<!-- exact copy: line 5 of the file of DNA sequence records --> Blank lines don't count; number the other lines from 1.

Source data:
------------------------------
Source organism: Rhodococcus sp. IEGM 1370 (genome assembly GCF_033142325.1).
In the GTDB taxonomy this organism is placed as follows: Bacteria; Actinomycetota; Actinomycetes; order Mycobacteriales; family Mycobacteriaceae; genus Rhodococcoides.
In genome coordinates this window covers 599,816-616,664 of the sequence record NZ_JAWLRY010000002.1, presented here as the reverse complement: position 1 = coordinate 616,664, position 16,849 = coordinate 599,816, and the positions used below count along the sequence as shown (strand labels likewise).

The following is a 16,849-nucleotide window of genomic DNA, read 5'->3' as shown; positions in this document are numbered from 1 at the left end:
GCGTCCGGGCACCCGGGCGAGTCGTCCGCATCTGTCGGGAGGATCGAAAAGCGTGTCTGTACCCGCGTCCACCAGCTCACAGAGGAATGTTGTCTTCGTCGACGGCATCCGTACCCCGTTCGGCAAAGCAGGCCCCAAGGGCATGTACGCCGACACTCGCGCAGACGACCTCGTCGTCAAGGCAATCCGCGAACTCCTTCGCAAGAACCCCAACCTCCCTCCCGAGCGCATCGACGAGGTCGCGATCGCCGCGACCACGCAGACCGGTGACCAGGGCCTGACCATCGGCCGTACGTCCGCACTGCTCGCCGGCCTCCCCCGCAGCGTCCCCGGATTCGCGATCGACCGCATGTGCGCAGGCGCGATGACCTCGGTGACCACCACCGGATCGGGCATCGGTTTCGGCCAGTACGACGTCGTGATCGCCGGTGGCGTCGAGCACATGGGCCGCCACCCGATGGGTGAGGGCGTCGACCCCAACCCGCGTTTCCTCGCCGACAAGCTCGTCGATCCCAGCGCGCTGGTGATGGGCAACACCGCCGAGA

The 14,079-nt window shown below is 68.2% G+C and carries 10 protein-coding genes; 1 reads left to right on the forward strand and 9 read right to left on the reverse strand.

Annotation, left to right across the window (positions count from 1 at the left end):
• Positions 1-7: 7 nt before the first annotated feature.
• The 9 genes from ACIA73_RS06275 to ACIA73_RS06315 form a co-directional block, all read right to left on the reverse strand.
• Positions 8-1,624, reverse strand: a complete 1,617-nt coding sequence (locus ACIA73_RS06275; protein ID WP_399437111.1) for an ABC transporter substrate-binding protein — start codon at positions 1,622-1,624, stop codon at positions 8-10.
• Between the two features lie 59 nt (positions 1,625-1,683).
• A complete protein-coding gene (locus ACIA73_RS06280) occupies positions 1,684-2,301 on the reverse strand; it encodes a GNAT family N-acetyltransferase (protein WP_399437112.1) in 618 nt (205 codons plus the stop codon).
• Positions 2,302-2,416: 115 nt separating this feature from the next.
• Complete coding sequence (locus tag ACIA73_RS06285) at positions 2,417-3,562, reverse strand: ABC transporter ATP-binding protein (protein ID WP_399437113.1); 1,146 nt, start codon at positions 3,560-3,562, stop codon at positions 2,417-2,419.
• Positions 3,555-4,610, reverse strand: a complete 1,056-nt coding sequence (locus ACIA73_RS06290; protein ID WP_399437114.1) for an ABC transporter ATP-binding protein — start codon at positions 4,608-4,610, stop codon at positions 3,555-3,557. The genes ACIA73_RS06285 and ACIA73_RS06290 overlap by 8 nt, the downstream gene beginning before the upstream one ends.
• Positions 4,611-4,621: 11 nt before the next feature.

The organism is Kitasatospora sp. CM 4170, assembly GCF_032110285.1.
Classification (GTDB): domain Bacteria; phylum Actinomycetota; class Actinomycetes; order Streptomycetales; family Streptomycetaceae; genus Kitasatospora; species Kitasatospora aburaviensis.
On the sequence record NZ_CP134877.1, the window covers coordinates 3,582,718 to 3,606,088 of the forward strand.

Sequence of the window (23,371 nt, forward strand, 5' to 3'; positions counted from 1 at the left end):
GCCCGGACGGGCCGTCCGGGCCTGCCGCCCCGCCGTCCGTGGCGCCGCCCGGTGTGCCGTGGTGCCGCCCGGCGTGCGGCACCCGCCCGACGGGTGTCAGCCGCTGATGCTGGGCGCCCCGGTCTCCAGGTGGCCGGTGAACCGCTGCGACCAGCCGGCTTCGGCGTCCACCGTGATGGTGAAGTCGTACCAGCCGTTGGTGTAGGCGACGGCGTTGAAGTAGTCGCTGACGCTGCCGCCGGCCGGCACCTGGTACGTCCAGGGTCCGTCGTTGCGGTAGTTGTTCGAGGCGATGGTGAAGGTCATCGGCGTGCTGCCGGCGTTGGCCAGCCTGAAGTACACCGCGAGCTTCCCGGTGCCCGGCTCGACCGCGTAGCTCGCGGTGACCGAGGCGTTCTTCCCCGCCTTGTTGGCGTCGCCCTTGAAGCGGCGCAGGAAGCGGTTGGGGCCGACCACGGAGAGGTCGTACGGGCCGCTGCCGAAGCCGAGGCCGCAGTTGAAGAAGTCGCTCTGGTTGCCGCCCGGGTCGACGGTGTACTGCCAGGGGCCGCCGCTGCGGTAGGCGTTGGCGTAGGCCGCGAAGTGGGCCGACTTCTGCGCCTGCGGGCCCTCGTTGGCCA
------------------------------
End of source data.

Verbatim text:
GCGTCCGGGCACCCGGGCGAGTCGTCCGCATCTGTCGGGAGGATCGAAAAGCGTGTCTGTACCCGCGTCCACCAGCTCACAGAGGAATGTTGTCTTCGTCGACGGCATCCGTACCCCGTTCGGCAAAGCAGGCCCCAAGGGCATGTACGCCGACACTCGCGCAGACGACCTCGTCGTCAAGGCAATCCGCGAACTCCTTCGCAAGAACCCCAACCTCCCTCCCGAGCGCATCGACGAGGTCGCGATCGCCGCGACCACGCAGACCGGTGACCAGGGCCTGACCATCGGCCGTACGTCCGCACTGCTCGCCGGCCTCCCCCGCAGCGTCCCCGGATTCGCGATCGACCGCATGTGCGCAGGCGCGATGACCTCGGTGACCACCACCGGATCGGGCATCGGTTTCGGCCAGTACGACGTCGTGATCGCCGGTGGCGTCGAGCACATGGGCCGCCACCCGATGGGTGAGGGCGTCGACCCCAACCCGCGTTTCCTCGCCGACAAGCTCGTCGATCCCAGCGCGCTGGTGATGGGCAACACCGCCGAGA